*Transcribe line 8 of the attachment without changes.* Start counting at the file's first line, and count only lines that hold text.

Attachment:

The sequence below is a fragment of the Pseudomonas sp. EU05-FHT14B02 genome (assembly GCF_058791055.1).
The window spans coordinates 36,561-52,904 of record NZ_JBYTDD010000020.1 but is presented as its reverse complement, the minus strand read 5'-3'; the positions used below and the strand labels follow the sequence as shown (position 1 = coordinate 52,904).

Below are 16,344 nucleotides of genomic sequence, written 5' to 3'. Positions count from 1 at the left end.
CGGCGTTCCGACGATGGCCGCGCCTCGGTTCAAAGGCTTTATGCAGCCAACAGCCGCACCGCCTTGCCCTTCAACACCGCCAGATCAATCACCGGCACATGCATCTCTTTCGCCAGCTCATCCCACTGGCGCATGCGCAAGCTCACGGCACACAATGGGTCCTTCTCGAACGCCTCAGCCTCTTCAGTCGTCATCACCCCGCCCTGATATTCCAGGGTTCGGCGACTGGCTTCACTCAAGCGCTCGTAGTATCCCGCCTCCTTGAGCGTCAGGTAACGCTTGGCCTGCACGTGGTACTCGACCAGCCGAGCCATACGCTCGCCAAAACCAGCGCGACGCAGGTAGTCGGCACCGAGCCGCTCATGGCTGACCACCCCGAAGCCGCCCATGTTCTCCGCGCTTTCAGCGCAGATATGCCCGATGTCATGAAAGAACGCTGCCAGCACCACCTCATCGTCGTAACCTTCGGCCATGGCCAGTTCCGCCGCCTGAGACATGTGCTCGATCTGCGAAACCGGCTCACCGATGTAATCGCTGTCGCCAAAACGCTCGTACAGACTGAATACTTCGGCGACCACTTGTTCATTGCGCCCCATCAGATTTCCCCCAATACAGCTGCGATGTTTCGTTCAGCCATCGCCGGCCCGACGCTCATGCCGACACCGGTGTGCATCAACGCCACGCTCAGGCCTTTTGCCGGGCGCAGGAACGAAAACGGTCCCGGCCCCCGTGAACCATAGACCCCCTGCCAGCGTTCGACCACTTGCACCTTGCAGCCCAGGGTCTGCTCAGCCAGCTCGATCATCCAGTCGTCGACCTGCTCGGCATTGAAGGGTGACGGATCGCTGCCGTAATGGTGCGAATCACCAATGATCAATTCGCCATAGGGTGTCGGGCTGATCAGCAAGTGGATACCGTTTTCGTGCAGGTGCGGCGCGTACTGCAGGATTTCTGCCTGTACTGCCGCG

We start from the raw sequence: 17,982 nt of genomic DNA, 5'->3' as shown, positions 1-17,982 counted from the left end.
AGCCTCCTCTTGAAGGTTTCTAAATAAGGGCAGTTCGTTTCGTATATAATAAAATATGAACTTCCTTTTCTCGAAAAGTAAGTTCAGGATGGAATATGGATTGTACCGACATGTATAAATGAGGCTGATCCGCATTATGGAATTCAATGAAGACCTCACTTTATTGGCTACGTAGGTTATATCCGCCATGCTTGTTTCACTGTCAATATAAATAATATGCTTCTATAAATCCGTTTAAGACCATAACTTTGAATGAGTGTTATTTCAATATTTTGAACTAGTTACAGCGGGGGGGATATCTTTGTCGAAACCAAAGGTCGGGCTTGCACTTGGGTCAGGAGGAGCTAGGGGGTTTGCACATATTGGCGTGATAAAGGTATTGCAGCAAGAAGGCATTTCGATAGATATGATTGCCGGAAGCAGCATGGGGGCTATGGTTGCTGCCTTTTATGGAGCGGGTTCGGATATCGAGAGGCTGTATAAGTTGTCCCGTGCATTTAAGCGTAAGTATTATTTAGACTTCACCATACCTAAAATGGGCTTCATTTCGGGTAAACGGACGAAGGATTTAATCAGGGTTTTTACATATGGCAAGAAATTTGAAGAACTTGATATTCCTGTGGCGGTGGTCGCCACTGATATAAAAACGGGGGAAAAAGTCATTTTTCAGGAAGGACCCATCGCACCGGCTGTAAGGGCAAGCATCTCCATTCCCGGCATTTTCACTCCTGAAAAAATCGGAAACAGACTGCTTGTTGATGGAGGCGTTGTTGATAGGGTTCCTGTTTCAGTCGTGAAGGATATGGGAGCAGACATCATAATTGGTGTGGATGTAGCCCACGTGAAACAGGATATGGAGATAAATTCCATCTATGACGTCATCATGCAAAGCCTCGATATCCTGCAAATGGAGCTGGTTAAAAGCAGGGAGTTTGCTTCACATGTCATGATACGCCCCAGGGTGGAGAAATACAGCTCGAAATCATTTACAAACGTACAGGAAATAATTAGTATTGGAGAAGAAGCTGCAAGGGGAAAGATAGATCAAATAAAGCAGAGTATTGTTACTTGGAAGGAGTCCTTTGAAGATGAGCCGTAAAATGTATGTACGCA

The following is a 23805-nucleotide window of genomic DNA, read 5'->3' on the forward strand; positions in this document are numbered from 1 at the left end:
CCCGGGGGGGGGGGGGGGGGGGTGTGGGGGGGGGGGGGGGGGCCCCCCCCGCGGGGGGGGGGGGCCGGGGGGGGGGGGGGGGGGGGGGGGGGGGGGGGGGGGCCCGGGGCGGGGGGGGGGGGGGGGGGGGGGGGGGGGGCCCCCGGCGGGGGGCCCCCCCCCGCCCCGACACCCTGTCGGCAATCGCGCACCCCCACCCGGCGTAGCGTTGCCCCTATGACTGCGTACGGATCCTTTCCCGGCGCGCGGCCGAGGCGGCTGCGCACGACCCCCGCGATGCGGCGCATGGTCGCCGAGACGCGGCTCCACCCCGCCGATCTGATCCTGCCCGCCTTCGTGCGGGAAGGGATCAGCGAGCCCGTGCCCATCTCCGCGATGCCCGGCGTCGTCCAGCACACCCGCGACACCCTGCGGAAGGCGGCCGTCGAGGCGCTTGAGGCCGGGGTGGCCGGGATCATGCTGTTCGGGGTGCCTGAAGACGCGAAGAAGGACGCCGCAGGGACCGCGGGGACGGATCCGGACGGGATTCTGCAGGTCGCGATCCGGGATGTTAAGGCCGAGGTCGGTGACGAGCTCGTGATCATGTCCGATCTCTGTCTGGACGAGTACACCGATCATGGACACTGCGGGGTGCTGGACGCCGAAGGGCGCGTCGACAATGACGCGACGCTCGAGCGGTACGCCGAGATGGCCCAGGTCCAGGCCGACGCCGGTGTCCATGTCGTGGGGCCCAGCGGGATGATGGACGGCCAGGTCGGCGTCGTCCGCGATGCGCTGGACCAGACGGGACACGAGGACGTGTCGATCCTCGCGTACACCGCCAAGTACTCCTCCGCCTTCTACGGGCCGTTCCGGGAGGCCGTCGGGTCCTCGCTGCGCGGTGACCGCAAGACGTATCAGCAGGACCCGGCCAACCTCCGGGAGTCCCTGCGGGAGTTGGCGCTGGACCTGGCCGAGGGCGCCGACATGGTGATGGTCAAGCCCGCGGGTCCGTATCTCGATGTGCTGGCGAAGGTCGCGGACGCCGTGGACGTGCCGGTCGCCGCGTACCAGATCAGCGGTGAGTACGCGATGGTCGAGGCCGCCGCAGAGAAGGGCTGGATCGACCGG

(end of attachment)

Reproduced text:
CCCGGGGGGGGGGGGGGGGGGGTGTGGGGGGGGGGGGGGGGGCCCCCCCCGCGGGGGGGGGGGGCCGGGGGGGGGGGGGGGGGGGGGGGGGGGGGGGGGGGGCCCGGGGCGGGGGGGGGGGGGGGGGGGGGGGGGGGGGCCCCCGGCGGGGGGCCCCCCCCCGCCCCGACACCCTGTCGGCAATCGCGCACCCCCACCCGGCGTAGCGTTGCCCCTATGACTGCGTACGGATCCTTTCCCGGCGCGCGGCCGAGGCGGCTGCGCACGACCCCCGCGATGCGGCGCATGGTCGCCGAGACGCGGCTCCACCCCGCCGATCTGATCCTGCCCGCCTTCGTGCGGGAAGGGATCAGCGAGCCCGTGCCCATCTCCGCGATGCCCGGCGTCGTCCAGCACACCCGCGACACCCTGCGGAAGGCGGCCGTCGAGGCGCTTGAGGCCGGGGTGGCCGGGATCATGCTGTTCGGGGTGCCTGAAGACGCGAAGAAGGACGCCGCAGGGACCGCGGGGACGGATCCGGACGGGATTCTGCAGGTCGCGATCCGGGATGTTAAGGCCGAGGTCGGTGACGAGCTCGTGATCATGTCCGATCTCTGTCTGGACGAGTACACCGATCATGGACACTGCGGGGTGCTGGACGCCGAAGGGCGCGTCGACAATGACGCGACGCTCGAGCGGTACGCCGAGATGGCCCAGGTCCAGGCCGACGCCGGTGTCCATGTCGTGGGGCCCAGCGGGATGATGGACGGCCAGGTCGGCGTCGTCCGCGATGCGCTGGACCAGACGGGACACGAGGACGTGTCGATCCTCGCGTACACCGCCAAGTACTCCTCCGCCTTCTACGGGCCGTTCCGGGAGGCCGTCGGGTCCTCGCTGCGCGGTGACCGCAAGACGTATCAGCAGGACCCGGCCAACCTCCGGGAGTCCCTGCGGGAGTTGGCGCTGGACCTGGCCGAGGGCGCCGACATGGTGATGGTCAAGCCCGCGGGTCCGTATCTCGATGTGCTGGCGAAGGTCGCGGACGCCGTGGACGTGCCGGTCGCCGCGTACCAGATCAGCGGTGAGTACGCGATGGTCGAGGCCGCCGCAGAGAAGGGCTGGATCGACCGG